September 15 -- The European Commission will propose a revenue cap for companies producing electricity at a low cost and a "crisis contribution" from the extra profits of fossil fuel companies in a plan to raise $140 billion (140 billion euros) to cushion the energy crisis blow to European citizens and economy, European Commission President Ursula von der Leyen said on Wednesday.
"Our proposal will raise more than 140 billion euros for Member States to cushion the blow directly. And because we are in a fossil fuel crisis, the fossil fuel industry has a special duty, too. Major oil, gas and coal companies are also making huge profits. So they have to pay a fair share – they have to give a crisis contribution," von der Leyen said in her 2022 State of the Union Address today.
The EU will also look to reform the electricity market to decouple the dominant influence of gas on the price of electricity, she added.
"These are all emergency and temporary measures we are working on, including our discussions on price caps," the Commission's president said, without referring to specific price caps on gas, or Russian gas only. This was the only reference to price caps in von der Leyen's speech today.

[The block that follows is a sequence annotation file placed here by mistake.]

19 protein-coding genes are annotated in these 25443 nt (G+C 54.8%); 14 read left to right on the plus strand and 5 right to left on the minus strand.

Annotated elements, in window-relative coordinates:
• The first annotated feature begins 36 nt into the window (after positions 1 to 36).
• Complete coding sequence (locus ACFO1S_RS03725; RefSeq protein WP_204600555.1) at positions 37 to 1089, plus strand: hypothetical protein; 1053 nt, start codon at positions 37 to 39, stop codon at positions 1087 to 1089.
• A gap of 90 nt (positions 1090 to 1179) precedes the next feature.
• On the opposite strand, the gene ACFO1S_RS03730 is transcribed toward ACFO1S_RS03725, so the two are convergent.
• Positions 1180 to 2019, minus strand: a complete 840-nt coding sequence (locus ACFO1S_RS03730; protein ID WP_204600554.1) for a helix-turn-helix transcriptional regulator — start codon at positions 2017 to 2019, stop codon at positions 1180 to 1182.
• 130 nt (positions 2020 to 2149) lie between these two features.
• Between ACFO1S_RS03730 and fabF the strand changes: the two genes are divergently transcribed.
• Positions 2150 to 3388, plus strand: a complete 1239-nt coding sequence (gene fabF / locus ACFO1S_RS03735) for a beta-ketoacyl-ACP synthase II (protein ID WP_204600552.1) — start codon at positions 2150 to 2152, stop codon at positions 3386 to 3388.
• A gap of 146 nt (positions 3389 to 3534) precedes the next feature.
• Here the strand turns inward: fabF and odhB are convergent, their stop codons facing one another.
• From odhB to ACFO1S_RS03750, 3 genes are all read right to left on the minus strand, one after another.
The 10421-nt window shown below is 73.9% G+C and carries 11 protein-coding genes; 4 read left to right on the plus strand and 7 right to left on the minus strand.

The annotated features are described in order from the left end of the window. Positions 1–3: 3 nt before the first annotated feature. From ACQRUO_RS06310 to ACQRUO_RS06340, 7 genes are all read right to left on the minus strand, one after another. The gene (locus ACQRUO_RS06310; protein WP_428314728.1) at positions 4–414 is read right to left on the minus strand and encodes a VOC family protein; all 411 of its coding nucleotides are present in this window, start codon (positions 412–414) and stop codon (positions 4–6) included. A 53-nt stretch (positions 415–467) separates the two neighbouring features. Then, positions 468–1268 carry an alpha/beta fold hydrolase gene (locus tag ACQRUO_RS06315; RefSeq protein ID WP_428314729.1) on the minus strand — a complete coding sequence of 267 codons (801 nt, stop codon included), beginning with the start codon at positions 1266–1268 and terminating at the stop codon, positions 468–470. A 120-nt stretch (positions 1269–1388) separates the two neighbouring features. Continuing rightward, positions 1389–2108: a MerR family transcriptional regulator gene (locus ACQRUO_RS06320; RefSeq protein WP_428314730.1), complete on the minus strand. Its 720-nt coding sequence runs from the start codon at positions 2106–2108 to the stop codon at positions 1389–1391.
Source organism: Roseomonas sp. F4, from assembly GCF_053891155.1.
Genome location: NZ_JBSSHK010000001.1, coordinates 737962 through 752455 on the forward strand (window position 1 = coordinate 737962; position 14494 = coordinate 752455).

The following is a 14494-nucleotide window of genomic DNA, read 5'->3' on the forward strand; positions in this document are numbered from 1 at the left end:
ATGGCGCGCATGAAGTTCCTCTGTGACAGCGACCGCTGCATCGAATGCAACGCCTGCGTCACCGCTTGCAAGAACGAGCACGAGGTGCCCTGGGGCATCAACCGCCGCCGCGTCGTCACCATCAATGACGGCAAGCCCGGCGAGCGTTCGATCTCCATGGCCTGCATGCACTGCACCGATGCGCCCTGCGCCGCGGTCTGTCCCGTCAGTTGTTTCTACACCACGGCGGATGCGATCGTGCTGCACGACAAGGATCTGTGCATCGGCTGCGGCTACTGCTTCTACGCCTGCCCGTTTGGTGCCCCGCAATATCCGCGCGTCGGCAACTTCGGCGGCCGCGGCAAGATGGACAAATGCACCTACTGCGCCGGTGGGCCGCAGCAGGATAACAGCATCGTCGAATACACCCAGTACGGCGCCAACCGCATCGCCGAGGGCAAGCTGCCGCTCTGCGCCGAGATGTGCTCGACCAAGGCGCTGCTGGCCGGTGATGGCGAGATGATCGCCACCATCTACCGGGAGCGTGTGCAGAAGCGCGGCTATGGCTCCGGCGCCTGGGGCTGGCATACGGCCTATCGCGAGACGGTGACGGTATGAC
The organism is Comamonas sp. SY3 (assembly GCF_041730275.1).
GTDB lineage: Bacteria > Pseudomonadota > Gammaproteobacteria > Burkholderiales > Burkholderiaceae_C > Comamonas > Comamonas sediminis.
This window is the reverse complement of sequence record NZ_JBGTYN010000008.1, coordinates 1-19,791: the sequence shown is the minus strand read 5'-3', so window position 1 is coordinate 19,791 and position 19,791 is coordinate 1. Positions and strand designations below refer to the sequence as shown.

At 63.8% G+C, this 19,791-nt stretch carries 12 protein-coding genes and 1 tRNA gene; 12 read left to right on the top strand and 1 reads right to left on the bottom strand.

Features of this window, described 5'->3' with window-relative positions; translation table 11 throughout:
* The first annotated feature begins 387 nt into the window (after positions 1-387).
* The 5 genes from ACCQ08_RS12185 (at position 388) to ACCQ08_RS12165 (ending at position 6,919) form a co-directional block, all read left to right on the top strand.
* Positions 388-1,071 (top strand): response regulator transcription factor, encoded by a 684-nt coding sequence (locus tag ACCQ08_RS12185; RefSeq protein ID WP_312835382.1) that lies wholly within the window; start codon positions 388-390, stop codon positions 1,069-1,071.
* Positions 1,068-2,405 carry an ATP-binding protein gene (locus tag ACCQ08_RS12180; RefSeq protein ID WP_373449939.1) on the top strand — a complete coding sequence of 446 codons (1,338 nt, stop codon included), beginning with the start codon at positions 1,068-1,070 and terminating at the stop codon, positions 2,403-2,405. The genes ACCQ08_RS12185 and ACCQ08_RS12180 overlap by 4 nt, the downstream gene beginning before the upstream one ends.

Since von der Leyen first said last week that the Commission would be working on a price cap on Russian gas to deprive Putin of revenues for the war in Ukraine, deep divisions have emerged among EU member states regarding price caps on gas.
At least ten out of 27 governments are reportedly opposing such a move over concerns that Putin might retaliate with a complete halt of gas supply to the whole of Europe. Germany, Europe's biggest economy and the most affected EU member by the now-shut Nord Stream pipeline, isn't supportive of the plan, either. Another group of EU countries, which include France and Poland, pushed for a price cap on all imported gas. However, the European Commission is wary of this idea because a cap would hurt Europe's ability to draw in large volumes of LNG if prices elsewhere are higher.
Despite the fact that the EU has overshot its gas storage target for this time of the year, "unfortunately that will not be enough," von der Leyen said today, adding that the EU must continue to look to lower the price of gas. The EU and Norway—a major supplier of gas and an ally to the bloc—have agreed to set up a task force on the issue. The Commission will also work to establish "a more representative benchmark" for Europe's gas prices than the Dutch TTF hub, von der Leyen added.